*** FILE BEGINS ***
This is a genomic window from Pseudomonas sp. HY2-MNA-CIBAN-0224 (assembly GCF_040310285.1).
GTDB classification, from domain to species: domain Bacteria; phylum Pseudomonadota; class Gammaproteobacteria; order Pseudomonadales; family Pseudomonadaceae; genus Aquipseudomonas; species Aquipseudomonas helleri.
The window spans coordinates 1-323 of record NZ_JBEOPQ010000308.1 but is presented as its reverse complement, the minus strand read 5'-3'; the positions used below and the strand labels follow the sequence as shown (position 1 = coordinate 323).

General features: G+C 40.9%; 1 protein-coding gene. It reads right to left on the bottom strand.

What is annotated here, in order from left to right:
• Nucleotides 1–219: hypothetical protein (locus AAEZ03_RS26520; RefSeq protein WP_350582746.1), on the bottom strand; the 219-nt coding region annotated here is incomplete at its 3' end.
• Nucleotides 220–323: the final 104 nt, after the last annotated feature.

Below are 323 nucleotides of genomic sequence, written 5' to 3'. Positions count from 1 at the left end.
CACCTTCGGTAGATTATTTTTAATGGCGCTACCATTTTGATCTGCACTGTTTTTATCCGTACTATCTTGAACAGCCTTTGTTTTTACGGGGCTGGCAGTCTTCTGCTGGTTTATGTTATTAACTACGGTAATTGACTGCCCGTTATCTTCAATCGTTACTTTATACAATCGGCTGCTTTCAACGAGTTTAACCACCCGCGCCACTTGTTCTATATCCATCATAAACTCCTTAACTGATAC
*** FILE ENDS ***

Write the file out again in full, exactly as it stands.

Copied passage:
This is a genomic window from Pseudomonas sp. HY2-MNA-CIBAN-0224 (assembly GCF_040310285.1).
GTDB classification, from domain to species: domain Bacteria; phylum Pseudomonadota; class Gammaproteobacteria; order Pseudomonadales; family Pseudomonadaceae; genus Aquipseudomonas; species Aquipseudomonas helleri.
The window spans coordinates 1-323 of record NZ_JBEOPQ010000308.1 but is presented as its reverse complement, the minus strand read 5'-3'; the positions used below and the strand labels follow the sequence as shown (position 1 = coordinate 323).

General features: G+C 40.9%; 1 protein-coding gene. It reads right to left on the bottom strand.

What is annotated here, in order from left to right:
• Nucleotides 1–219: hypothetical protein (locus AAEZ03_RS26520; RefSeq protein WP_350582746.1), on the bottom strand; the 219-nt coding region annotated here is incomplete at its 3' end.
• Nucleotides 220–323: the final 104 nt, after the last annotated feature.

Below are 323 nucleotides of genomic sequence, written 5' to 3'. Positions count from 1 at the left end.
CACCTTCGGTAGATTATTTTTAATGGCGCTACCATTTTGATCTGCACTGTTTTTATCCGTACTATCTTGAACAGCCTTTGTTTTTACGGGGCTGGCAGTCTTCTGCTGGTTTATGTTATTAACTACGGTAATTGACTGCCCGTTATCTTCAATCGTTACTTTATACAATCGGCTGCTTTCAACGAGTTTAACCACCCGCGCCACTTGTTCTATATCCATCATAAACTCCTTAACTGATAC